It typically takes, at least, a few days for deliveries to arrive at your doorstep from most online retailers, but Uber introduced a private API that can integrate into the shopping experience of these bigger companies with the aim to get your items to you within a few hours.
UberRUSH began delivering items from customers who wanted to get locally made purchases that very same day from mostly independent retailers in the fall of 2015.
But Uber is not one to stay small and is now taking on other delivery platforms like FedEx and UPS to bring you all the things from the larger chain retailers, too.
“We’re excited about how this product supports local businesses, but we also know that a lot of companies – and their customers – are looking for an easy way to get items delivered more quickly,” Uber wrote in a statement about the move.
The rideshare giant is using enterprise software platforms like SAP and partnering with Bergen Logistics and Trade Global, which handle delivery logistics for retailers like Rebecca Minkoff and Cole Haan to get the job done on time.
UberRUSH is also teaming up with startup services like the chat-based shopping assistant Operator and Curbside, a shopping platform that allows customers to pick their items and roll up to the curb to pick them up when they’re ready.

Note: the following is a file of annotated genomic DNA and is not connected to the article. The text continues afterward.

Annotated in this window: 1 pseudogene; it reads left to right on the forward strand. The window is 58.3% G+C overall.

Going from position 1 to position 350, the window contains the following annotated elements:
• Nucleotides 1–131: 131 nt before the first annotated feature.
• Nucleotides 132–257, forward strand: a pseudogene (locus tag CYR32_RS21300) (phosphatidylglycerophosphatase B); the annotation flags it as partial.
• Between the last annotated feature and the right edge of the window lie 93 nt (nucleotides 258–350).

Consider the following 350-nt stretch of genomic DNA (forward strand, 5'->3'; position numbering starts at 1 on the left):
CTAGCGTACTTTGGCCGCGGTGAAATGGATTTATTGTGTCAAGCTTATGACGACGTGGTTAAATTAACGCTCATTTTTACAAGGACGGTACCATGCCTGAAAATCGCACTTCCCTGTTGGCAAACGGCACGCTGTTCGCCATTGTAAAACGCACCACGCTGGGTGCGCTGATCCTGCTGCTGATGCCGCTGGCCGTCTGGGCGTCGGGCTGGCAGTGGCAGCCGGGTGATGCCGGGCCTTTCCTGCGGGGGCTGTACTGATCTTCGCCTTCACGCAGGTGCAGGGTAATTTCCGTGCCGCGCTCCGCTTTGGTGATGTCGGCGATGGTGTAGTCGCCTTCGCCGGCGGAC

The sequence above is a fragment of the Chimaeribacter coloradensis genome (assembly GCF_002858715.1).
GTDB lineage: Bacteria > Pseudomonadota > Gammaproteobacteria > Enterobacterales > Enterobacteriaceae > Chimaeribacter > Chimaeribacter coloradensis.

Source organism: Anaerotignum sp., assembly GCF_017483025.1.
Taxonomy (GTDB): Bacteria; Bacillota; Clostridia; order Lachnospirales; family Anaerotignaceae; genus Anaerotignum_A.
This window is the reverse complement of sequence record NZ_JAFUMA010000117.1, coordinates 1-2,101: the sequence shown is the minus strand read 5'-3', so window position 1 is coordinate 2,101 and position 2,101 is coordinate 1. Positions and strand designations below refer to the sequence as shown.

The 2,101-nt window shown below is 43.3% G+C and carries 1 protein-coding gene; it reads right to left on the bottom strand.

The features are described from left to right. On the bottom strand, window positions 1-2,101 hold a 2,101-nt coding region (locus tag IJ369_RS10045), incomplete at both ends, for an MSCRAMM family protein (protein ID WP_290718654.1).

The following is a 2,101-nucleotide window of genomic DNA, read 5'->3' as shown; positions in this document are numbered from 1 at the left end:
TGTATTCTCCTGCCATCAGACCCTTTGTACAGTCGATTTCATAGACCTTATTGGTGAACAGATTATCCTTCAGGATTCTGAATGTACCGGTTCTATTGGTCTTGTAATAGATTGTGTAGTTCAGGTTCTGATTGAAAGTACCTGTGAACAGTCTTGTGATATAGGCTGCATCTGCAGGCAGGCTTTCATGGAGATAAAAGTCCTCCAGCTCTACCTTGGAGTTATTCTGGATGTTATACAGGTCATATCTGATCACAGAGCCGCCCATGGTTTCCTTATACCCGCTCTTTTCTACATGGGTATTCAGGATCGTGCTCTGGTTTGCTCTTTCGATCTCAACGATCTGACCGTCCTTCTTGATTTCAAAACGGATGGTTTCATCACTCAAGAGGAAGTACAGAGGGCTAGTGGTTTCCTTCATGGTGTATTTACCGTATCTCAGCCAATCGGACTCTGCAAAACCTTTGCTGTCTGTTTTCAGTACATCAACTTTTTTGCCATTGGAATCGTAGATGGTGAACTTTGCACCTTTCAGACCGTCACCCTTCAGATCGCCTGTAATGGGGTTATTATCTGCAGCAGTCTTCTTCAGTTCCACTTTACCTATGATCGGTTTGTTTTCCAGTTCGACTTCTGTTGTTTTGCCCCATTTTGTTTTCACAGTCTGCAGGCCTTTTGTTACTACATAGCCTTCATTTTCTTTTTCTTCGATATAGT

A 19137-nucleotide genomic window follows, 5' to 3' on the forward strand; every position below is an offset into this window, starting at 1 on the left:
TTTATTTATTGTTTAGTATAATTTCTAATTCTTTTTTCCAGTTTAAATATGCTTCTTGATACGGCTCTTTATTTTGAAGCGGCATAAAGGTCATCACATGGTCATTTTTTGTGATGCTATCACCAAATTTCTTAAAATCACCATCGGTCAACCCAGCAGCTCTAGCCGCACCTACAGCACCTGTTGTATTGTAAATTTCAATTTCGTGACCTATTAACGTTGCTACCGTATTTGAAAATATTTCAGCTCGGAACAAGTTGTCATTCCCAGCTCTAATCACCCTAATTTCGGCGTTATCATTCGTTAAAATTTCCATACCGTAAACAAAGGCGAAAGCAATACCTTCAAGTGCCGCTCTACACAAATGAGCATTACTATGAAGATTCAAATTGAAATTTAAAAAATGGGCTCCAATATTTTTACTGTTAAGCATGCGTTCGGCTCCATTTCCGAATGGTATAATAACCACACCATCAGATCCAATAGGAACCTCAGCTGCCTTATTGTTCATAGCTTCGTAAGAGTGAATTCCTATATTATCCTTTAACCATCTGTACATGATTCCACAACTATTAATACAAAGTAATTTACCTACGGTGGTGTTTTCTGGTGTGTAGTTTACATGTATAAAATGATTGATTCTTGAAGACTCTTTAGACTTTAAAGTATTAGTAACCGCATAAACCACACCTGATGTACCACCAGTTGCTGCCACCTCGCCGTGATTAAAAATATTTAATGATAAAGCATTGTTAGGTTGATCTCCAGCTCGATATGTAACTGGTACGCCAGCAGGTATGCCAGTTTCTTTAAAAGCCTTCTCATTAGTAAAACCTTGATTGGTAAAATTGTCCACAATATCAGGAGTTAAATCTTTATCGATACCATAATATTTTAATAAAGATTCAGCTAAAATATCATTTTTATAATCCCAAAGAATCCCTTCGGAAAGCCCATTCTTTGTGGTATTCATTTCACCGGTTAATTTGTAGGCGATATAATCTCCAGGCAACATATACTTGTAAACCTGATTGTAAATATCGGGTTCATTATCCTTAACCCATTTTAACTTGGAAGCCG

Something pretty useful coming with this new offering (at least for me), you could use UberRUSH to order a better fitting dress or different dress size from Rent-the-Runway on the same day, should you find that ball gown you ordered is not the right fit right before your event.
However, UberRUSH also integrates with restaurants. This is weird. Uber seems to be competing with itself – and the plethora of on-demand food startups already out there – by allowing restaurants to hook up the RUSH API for fast delivery. UberEATS, Uber’s meal delivery service recently announced it was coming to 10 U.S. cities and also promises quick delivery on Uber’s platform.
According to Uber, many of its retail partners are already running pilots in San Francisco, Chicago, and New York City.
And the promise is pretty neat. Who wants to wait days to sign for deliveries when you can have them inside an afternoon? (No one, that’s who).
Is UberRUSH a FedEx killer? Who knows. But, at least, you won’t have to wait around all day wondering when the delivery person might swing by if Uber delivers.